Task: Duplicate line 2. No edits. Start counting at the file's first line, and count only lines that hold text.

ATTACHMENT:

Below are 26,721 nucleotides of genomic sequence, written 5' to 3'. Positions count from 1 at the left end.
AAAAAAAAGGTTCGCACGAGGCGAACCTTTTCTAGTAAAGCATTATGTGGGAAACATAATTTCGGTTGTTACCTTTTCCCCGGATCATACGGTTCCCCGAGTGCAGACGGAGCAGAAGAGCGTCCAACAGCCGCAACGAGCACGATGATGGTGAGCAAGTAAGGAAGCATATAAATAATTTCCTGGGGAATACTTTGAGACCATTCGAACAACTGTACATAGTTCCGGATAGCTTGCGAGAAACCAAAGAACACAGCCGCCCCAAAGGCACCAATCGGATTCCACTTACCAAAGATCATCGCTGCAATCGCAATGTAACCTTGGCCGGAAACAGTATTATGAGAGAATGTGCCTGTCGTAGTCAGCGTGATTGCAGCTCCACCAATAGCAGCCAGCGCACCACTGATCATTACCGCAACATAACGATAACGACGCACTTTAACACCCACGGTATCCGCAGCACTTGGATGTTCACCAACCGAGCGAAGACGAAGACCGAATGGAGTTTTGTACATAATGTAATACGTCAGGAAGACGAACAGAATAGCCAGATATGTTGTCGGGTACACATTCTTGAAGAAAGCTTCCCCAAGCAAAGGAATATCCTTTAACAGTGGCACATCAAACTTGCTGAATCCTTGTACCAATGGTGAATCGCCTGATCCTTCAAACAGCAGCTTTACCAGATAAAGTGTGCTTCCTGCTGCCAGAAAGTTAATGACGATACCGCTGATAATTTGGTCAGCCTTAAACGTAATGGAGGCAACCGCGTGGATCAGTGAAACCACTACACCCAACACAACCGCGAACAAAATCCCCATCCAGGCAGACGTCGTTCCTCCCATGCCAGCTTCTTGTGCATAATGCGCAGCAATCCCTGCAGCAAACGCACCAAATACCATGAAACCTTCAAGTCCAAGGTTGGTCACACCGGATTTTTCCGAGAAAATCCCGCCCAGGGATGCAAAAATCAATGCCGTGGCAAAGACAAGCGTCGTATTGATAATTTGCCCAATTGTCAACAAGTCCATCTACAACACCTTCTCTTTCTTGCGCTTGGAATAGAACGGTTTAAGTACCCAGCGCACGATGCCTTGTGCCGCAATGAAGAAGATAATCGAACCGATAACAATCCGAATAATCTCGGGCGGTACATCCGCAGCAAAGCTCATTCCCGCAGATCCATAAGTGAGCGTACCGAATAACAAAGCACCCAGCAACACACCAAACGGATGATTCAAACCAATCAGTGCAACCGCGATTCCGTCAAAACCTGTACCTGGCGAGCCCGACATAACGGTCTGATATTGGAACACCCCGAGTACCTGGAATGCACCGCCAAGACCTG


AAAAAAAAGGTTCGCACGAGGCGAACCTTTTCTAGTAAAGCATTATGTGGGAAACATAATTTCGGTTGTTACCTTTTCCCCGGATCATACGGTTCCCCGAGTGCAGACGGAGCAGAAGAGCGTCCAACAGCCGCAACGAGCACGATGATGGTGAGCAAGTAAGGAAGCATATAAATAATTTCCTGGGGAATACTTTGAGACCATTCGAACAACTGTACATAGTTCCGGATAGCTTGCGAGAAACCAAAGAACACAGCCGCCCCAAAGGCACCAATCGGATTCCACTTACCAAAGATCATCGCTGCAATCGCAATGTAACCTTGGCCGGAAACAGTATTATGAGAGAATGTGCCTGTCGTAGTCAGCGTGATTGCAGCTCCACCAATAGCAGCCAGCGCACCACTGATCATTACCGCAACATAACGATAACGACGCACTTTAACACCCACGGTATCCGCAGCACTTGGATGTTCACCAACCGAGCGAAGACGAAGACCGAATGGAGTTTTGTACATAATGTAATACGTCAGGAAGACGAACAGAATAGCCAGATATGTTGTCGGGTACACATTCTTGAAGAAAGCTTCCCCAAGCAAAGGAATATCCTTTAACAGTGGCACATCAAACTTGCTGAATCCTTGTACCAATGGTGAATCGCCTGATCCTTCAAACAGCAGCTTTACCAGATAAAGTGTGCTTCCTGCTGCCAGAAAGTTAATGACGATACCGCTGATAATTTGGTCAGCCTTAAACGTAATGGAGGCAACCGCGTGGATCAGTGAAACCACTACACCCAACACAACCGCGAACAAAATCCCCATCCAGGCAGACGTCGTTCCTCCCATGCCAGCTTCTTGTGCATAATGCGCAGCAATCCCTGCAGCAAACGCACCAAATACCATGAAACCTTCAAGTCCAAGGTTGGTCACACCGGATTTTTCCGAGAAAATCCCGCCCAGGGATGCAAAAATCAATGCCGTGGCAAAGACAAGCGTCGTATTGATAATTTGCCCAATTGTCAACAAGTCCATCTACAACACCTTCTCTTTCTTGCGCTTGGAATAGAACGGTTTAAGTACCCAGCGCACGATGCCTTGTGCCGCAATGAAGAAGATAATCGAACCGATAACAATCCGAATAATCTCGGGCGGTACATCCGCAGCAAAGCTCATTCCCGCAGATCCATAAGTGAGCGTACCGAATAACAAAGCACCCAGCAACACACCAAACGGATGATTCAAACCAATCAGTGCAACCGCGATTCCGTCAAAACCTGTACCTGGCGAGCCCGACATAACGGTCTGATATTGGAACACCCCGAGTACCTGGAATGCACCGCCAAGACCTG